Thousands of council files to be destroyed because of asbestos

July 05, 2012 2:48 PM

Thousands of council documents are due to be shredded in Waltham Forest because asbestos has been found in the town hall. This however has not gone down well with local campaigners who have requested copies of election expenses return forms from 2010. They suspect irregularities, and are concerned the council is using asbestos as an excuse to shred embarrassing documents.

Nick Taratsoo is one of those people trying to obtain copies of the documents. In a quote to the Waltham Forest Guardian, he said:
At first [in January] I was told that they had been destroyed, then that they could not be produced because of short-term building work in the town hall basement. Now, five months on, the council finally admits that it has a significant problem with asbestos, and that many paper files will have to be shredded.

This threatens to be a calamity for local democracy, since without records it will be impossible fully to hold either members or officers to account. The council urgently needs to explain how it has got into this mess and itemise exactly which files are in jeopardy. [It should] ensure that these are copied before destruction, for instance by digitalisation.

Mr Taratsoo makes some important points. If it is safe for to shred the files, why isn't it safe to make digital copies of them? We also don't know which type of asbestos is it, how many files are affected, or from which years.

The Waltham Forest Guardian has tried to get answers from the council, but none have been forthcoming. This wall of silence is not doing the council any favours. If it has nothing to hide, it should answer these questions. They have known about the asbestos for six months. They must have a record of which files are affected.

The council needs to get this information out in the open, save as many files as possible, and explain why if it can shred files, it can't save them as PDFs. Until these questions are answered, local residents are going to think there is a conspiracy.

UPDATE: It took almost a week, but the council has eventually responded to the newspaper's request for a comment. The council has known about the asbestos since the 1980s. It is the low risk type of asbestos, and important documents will be copied.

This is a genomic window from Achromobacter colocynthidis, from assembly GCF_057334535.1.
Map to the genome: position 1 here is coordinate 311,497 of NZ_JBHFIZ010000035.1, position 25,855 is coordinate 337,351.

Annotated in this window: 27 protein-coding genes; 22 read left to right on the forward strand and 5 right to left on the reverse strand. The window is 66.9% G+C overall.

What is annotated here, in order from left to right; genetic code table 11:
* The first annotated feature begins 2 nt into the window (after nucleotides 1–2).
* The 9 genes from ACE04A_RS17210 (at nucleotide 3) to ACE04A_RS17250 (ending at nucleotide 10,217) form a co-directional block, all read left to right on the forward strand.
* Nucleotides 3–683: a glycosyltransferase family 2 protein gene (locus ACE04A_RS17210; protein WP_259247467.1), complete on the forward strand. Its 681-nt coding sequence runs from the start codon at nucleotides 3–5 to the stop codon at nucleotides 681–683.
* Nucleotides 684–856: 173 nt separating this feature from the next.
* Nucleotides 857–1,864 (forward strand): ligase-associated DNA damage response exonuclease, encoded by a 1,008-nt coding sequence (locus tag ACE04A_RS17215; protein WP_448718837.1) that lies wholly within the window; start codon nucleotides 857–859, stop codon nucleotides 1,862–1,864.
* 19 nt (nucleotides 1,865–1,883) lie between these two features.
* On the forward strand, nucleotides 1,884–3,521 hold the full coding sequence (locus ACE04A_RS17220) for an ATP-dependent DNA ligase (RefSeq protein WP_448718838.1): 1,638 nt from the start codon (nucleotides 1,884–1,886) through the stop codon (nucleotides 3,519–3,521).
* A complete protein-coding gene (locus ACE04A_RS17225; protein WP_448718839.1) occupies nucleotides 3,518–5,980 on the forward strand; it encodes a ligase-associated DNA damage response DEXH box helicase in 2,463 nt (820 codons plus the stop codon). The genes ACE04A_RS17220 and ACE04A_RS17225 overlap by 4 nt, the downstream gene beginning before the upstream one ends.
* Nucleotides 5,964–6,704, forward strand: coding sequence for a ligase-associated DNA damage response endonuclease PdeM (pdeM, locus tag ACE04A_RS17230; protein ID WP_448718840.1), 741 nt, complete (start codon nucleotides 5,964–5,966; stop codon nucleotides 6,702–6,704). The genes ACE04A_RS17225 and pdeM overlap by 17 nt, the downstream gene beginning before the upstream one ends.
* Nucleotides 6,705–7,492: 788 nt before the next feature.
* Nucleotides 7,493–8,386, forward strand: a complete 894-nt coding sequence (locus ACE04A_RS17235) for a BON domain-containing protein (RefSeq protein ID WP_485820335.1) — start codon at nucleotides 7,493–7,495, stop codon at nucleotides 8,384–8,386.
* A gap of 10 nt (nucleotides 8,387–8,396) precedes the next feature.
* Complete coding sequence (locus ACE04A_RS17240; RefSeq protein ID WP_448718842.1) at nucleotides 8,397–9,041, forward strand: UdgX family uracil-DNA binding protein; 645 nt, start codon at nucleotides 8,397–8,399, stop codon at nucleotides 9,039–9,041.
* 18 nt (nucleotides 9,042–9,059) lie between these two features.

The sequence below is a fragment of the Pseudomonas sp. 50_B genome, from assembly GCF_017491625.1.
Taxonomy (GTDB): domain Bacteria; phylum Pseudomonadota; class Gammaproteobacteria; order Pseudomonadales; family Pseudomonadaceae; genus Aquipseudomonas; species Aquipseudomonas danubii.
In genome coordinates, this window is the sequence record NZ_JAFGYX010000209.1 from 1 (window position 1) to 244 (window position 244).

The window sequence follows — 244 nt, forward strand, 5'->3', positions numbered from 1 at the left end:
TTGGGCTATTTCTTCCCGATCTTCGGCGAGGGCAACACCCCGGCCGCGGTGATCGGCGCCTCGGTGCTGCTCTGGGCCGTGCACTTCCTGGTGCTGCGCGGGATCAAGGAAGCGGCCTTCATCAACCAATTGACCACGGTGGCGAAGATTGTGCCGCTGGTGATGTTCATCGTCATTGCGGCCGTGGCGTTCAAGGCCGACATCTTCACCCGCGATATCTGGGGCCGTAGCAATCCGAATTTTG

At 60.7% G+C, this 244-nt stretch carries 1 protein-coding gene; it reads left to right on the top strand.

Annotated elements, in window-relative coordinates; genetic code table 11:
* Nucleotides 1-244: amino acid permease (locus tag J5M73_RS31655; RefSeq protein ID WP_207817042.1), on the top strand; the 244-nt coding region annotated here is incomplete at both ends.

Why it took so long, I don't know. All the council had to do was answer questions promptly. Not too difficult, is it?

 Thousands of council documents are due to be shredded in Waltham Forest because asbestos has been found in the town hall. This however has not gone down well with local campaigners who have requested copies of election expenses return forms from 2010. They suspect irregularities, and are concerned the council is using asbestos as an excuse to shred embarrassing documents.

Nick Taratsoo is one of those people trying to obtain copies of the documents. In a quote to the Waltham Forest Guardian, he said:
At first [in January] I was told that they had been destroyed, then that they could not be produced because of short-term building work in the town hall basement. Now, five months on, the council finally admits that it has a significant problem with asbestos, and that many paper files will have to be shredded.

This threatens to be a calamity for local democracy, since without records it will be impossible fully to hold either members or officers to account. The council urgently needs to explain how it has got into this mess and itemise exactly which files are in jeopardy. [It should] ensure that these are copied before destruction, for instance by digitalisation.

Mr Taratsoo makes some important points. If it is safe for to shred the files, why isn't it safe to make digital copies of them? We also don't know which type of asbestos is it, how many files are affected, or from which years.

The Waltham Forest Guardian has tried to get answers from the council, but none have been forthcoming. This wall of silence is not doing the council any favours. If it has nothing to hide, it should answer these questions. They have known about the asbestos for six months. They must have a record of which files are affected.

The council needs to get this information out in the open, save as many files as possible, and explain why if it can shred files, it can't save them as PDFs. Until these questions are answered, local residents are going to think there is a conspiracy.

UPDATE: It took almost a week, but the council has eventually responded to the newspaper's request for a comment. The council has known about the asbestos since the 1980s. It is the low risk type of asbestos, and important documents will be copied.

Why it took so long, I don't know. All the council had to do was answer questions promptly. Not too difficult, is it?

 

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